1.The German philosopher, Immanuel Kant (1724-1804), was the fourth of eight children born to Johann Georg and Anna Regina Cant. His parents only saw three of their children grow into adulthood, Kant included.
2. While studying mathematics and philosophy at the University of Königsberg, Kant’s father passed away. Consequently, he had to quit school to support his family by working as a private tutor. Nearly a decade later, Kant returned to Königsberg through a friend’s financial support and quickly earned his doctorate.
3. He had a peculiar body structure; standing at only 5’ 2”, Kant had a concave chest, a deformed shoulder, and a head too large for his body.
4. Kant was a hypochondriac. He took an abnormal quantity of medications and routinely read medical journals in hopes of connecting his various conditions—one of which being constipation—with any recently discovered illness.
5. He had two opportunities to get married, yet he took too long to decide in both circumstances. One of his potential partners moved away from the city, and the other woman married another man before Kant could make a move.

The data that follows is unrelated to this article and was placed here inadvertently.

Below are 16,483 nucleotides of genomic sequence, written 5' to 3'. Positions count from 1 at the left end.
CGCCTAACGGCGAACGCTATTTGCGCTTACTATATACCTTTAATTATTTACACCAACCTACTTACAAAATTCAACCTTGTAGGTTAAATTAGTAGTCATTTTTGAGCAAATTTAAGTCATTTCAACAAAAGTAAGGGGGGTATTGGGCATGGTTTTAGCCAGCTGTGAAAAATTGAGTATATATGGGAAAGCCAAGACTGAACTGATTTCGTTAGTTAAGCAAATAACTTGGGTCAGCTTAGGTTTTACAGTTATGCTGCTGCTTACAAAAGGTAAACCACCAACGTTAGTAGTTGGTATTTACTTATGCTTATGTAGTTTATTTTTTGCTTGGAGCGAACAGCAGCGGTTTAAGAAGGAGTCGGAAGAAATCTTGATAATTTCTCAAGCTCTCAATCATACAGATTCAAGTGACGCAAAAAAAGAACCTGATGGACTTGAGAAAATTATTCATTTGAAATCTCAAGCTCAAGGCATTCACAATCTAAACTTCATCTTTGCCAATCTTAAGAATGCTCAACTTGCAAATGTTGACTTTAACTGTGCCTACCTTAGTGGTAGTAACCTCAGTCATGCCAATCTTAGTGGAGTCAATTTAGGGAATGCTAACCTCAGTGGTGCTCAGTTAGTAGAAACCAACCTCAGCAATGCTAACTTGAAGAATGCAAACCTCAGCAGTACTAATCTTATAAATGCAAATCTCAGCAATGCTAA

6. Despite being known as one of history’s greatest minds, Kant struggled to earn a tenured position at the University of Königsberg. He worked for 15 years as a lecturer before he was finally promoted to a full professor and the chair of logic and metaphysics.
7. Although Kant was a physical geography professor, he never traveled more than 40 miles outside of his hometown. It has been said that he never even traveled to the coastline, which was only 20 miles away.
8. He is most famous for his idea of the “Categorical Imperative.” In this philosophy of moral decision-making, one should act so that the motivation for their actions is so pure that it could become a universal law. Undergirding this idea is the principle of treating others as ends in themselves instead of a mere means to an end.
9. The Prussian government censored Kant’s Religion within the Bounds of Bare Reason. In response to this, Kant spliced the book into multiple sections and published it one piece at a time through the University of Jena.
10. Toward the end of his life, Kant grew frustrated with the fact that his memory was fading. As a result, he ceased writing. He died on February 12, 1804, at the age of 79.